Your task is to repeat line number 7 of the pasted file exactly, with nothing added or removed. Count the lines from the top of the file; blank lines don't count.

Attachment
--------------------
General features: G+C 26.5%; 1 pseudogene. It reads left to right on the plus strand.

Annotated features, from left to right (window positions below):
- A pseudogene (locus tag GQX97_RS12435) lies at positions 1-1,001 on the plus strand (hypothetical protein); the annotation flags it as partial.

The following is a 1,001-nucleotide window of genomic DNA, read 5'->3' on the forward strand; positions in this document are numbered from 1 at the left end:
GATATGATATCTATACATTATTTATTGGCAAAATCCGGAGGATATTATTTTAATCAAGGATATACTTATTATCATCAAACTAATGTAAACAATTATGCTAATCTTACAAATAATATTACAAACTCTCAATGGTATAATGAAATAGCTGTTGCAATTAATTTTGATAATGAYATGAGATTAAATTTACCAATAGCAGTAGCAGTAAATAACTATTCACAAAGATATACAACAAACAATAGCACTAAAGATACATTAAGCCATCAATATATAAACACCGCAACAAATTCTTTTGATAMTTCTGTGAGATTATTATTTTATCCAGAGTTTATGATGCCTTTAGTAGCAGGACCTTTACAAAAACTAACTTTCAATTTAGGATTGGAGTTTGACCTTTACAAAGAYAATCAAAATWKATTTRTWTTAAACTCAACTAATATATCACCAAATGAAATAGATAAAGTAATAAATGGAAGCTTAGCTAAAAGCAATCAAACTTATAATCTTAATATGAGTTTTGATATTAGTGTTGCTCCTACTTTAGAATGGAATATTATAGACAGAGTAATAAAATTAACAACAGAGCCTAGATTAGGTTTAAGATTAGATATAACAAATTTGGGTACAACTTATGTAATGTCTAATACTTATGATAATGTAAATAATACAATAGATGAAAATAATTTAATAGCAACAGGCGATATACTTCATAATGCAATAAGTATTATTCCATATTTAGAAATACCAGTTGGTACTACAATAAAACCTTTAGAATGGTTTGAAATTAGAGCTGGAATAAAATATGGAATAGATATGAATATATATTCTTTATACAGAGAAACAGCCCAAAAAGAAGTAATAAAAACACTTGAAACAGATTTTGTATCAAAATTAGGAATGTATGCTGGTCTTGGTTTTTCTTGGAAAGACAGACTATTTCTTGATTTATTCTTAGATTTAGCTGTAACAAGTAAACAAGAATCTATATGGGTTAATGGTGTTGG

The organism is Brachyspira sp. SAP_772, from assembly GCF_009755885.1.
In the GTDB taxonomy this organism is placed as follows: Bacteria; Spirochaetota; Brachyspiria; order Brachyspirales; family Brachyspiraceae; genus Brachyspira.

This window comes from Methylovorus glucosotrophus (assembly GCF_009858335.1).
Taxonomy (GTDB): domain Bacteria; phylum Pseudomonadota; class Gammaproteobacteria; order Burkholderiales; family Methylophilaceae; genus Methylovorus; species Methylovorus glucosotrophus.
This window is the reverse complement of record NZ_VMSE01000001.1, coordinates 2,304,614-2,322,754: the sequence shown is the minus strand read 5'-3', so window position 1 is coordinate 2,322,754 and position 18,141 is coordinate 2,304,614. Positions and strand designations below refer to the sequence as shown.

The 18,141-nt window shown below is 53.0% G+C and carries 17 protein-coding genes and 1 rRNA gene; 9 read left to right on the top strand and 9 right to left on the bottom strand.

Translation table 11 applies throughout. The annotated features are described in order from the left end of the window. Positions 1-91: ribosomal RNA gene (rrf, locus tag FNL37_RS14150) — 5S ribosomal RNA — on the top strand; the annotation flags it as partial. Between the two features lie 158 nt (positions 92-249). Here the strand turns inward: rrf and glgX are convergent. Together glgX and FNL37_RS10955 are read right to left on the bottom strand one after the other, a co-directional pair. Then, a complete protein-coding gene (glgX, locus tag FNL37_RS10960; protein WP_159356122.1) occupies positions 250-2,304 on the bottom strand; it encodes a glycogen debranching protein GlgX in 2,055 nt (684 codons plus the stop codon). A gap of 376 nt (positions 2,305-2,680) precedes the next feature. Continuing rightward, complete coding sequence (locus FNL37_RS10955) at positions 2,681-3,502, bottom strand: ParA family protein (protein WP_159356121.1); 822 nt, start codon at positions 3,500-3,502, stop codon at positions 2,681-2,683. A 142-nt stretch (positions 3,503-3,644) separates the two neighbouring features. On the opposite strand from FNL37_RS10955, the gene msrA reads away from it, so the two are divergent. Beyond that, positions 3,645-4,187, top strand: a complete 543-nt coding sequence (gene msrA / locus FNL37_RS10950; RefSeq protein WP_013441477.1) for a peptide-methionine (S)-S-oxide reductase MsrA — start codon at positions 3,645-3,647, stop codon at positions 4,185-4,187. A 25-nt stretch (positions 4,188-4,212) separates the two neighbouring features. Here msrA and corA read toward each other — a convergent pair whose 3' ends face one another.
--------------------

In the GTDB taxonomy this organism is placed as follows: Bacteria; Spirochaetota; Brachyspiria; order Brachyspirales; family Brachyspiraceae; genus Brachyspira.